As frigid Arctic air dogs the Northern Virginia and Washington D.C. area, local residents and business owners find themselves at risk for diverse dangers, including hypothermia, the flu, weakened immune systems, slick ice, and fatigue. A new scientific study suggests that cold really might be able to make you sick – just like your mother used to tell you. In the study, mice subjected to severe cold developed more acute rhinovirus-related symptoms than did mice kept at milder temperatures.
Another study suggests that cold itself can be contagious. Per RealClearScience: there’s… chilling news coming out of the journal PlOS One… neuroscientists from the United Kingdom reported that cold is contagious. Yes, just looking at someone who’s shivering or experiencing frigid temperatures can cause parts of your own body to become colder.”
Here are five ideas for how to protect yourself from the worst that Old Man Winter throws your way this January.
1. Solidify your emergency plans.
Develop a plan with your family for what to do during frigid spells or blizzards. How will you get in touch with each other? Where will you meet up? How will you handle an emergency with one of the kids? Etc. Write your plan down, and make sure that everyone in your family – particularly children who are old enough to understand – are on the same page.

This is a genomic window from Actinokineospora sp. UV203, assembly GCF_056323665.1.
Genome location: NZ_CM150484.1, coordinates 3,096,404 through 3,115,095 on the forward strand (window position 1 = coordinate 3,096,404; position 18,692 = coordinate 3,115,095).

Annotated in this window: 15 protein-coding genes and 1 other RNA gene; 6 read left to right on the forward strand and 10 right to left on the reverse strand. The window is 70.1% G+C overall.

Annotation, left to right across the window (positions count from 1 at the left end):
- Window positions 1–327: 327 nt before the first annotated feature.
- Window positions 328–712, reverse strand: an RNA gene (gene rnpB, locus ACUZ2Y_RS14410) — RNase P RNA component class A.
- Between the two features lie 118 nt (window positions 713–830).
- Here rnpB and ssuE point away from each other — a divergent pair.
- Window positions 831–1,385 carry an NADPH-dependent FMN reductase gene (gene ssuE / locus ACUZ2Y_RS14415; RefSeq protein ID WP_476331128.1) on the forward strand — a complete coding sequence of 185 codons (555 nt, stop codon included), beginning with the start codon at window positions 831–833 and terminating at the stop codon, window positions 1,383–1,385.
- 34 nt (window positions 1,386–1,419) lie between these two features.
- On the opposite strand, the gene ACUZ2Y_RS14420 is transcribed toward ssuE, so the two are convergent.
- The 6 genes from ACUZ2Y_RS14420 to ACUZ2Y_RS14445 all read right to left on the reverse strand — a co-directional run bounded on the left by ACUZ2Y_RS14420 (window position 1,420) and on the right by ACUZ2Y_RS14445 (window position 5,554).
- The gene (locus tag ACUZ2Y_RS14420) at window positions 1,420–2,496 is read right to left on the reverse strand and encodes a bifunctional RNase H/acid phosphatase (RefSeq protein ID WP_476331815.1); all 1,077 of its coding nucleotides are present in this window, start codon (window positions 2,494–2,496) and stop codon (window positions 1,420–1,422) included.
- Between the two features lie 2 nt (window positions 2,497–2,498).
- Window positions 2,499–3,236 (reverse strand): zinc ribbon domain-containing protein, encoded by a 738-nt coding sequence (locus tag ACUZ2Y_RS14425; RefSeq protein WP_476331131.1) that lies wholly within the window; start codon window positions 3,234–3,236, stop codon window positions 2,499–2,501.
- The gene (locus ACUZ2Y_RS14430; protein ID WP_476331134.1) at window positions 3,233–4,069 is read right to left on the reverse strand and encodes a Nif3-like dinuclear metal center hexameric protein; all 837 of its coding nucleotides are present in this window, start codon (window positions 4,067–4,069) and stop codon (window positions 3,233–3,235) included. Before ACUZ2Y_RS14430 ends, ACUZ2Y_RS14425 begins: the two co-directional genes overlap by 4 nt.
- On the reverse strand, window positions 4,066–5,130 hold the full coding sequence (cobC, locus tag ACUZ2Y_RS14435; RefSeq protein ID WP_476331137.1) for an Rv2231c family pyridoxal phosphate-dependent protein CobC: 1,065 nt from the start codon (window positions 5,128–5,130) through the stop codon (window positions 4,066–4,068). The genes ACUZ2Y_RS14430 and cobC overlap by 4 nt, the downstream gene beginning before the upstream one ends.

2. Make sure you have enough food and medication at home.
This is keen advice, particularly if you elderly or very young people at home. Don’t put yourself in the position where you have to choose between “braving” blowing snow to Rite Aid at 2 in the morning versus staying inside and suffering from a flare up.
3. Reduce or eliminate unnecessary travel.
Even if your vehicle is weatherized and ready, avoid putting miles on the road. You have no way to predict (or protect yourself against) the behavior of other drivers.
4. Prepare your car for the cold.
When was the last time you had your brake fluids and anti-freeze levels checked? Is your battery in good condition … or at risk of being frozen out during an Arctic blast? Do you have the right tires and treads installed? Are your heater, defroster and thermostats all functioning effectively?
5. Winterize your home, if you haven’t done so already.
Make sure your home has a backup generator, particularly if you have small children, elderly people or people with medical conditions living in your house.
For legal insight into what kind of compensation you might be able to obtain after a winter weather related accident, call our Washington D.C. personal injury lawyers today for a free consultation at (202) 463-3030.
If the cold does cause an injury or illness that leads to hospitalization, be sure to read this article: 10 Tips Patients Can Do to Make Your Hospital Stay Safer